"Shyness and introversion — or more precisely, the careful, sensitive temperament from which both often spring — are not just normal," says Susan Cain, author of Quiet: The Power of Introverts. Where in many social environments shy gay men are seen as rejects, Cain acknowledges that all introverts are "valuable." She goes as far as saying "they may be essential to the survival of our species." 


Now there’s a new reason to seriously start investigating the possibility of civilian space travel: one of our favorite non-profit organizations just declared the universe LGBT-friendly.
Planting Peace’s latest display of solidarity with the queer community involves a Pride flag, a high altitude balloon and a GoPro camera. The group, which regularly launches social activism campaigns to raise awareness about issues like LGBT rights and deworming children in developing countries, used the balloon to elevatea rainbow flag up through the Earth’s atmosphere. It eventually reached its peak altitude approximately 21.1 miles above the planet.

The flag remained airborne, floating in outer space for just over three hours before making its descent back to Earth, in what Planting Peace says is a symbolic declaration of the universe as an LGBT-friendly space.

“It was an honor to send the first Pride flag into space, and it provided a wonderful opportunity to show that Planting Peace will not stop fighting for LGBTQ rights until all sexual and gender minorities experience full, fundamental rights in every corner of the universe,” Aaron Jackson, President of Planting Peace, told The Huffington Post. “The backdrop of space gave us a stunning, inspiring and peaceful canvas for our message of hope to our LGBTQ family. I would love for LGBTQ children who are struggling to see this, and look up to the stars and remember that the universe shines brightly for them, and they are not alone.”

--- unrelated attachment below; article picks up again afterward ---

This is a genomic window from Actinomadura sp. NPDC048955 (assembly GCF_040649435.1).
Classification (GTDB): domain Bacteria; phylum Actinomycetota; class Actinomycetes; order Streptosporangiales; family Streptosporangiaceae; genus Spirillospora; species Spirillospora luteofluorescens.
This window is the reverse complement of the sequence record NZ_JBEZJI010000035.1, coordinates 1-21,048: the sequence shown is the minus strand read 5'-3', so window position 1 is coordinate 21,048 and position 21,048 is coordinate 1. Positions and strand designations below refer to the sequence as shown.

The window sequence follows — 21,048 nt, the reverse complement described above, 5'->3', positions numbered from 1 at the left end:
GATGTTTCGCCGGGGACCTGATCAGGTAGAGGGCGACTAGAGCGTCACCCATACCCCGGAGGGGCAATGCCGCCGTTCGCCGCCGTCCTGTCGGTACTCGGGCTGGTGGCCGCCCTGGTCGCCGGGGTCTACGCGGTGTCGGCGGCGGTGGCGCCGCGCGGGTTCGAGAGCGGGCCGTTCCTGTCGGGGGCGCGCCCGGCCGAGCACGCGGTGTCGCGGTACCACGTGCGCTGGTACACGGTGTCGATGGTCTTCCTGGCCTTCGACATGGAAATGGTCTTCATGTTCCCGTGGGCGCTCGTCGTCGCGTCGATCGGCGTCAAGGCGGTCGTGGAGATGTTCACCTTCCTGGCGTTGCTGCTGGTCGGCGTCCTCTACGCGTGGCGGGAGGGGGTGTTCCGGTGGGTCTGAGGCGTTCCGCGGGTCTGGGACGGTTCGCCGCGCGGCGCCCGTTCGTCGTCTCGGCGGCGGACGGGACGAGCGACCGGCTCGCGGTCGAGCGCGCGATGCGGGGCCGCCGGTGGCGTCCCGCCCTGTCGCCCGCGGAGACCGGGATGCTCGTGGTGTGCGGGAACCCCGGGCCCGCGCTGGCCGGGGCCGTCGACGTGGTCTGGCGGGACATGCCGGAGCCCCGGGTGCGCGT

Over the last three years, Planting Peace has engaged in a number of high-profile displays of LGBT visibility and activism. The nonprofit created The Equality House, a rainbow-colored building across the street from the Westboro Baptist Church compound in Topeka, Kansas, in 2013 and purchased another home nearby earlier this year to create the Transgender Pride house. These houses stand in opposition to the Church’s hate ― both literally and figuratively ― and operate as safe spaces for queer people in the area.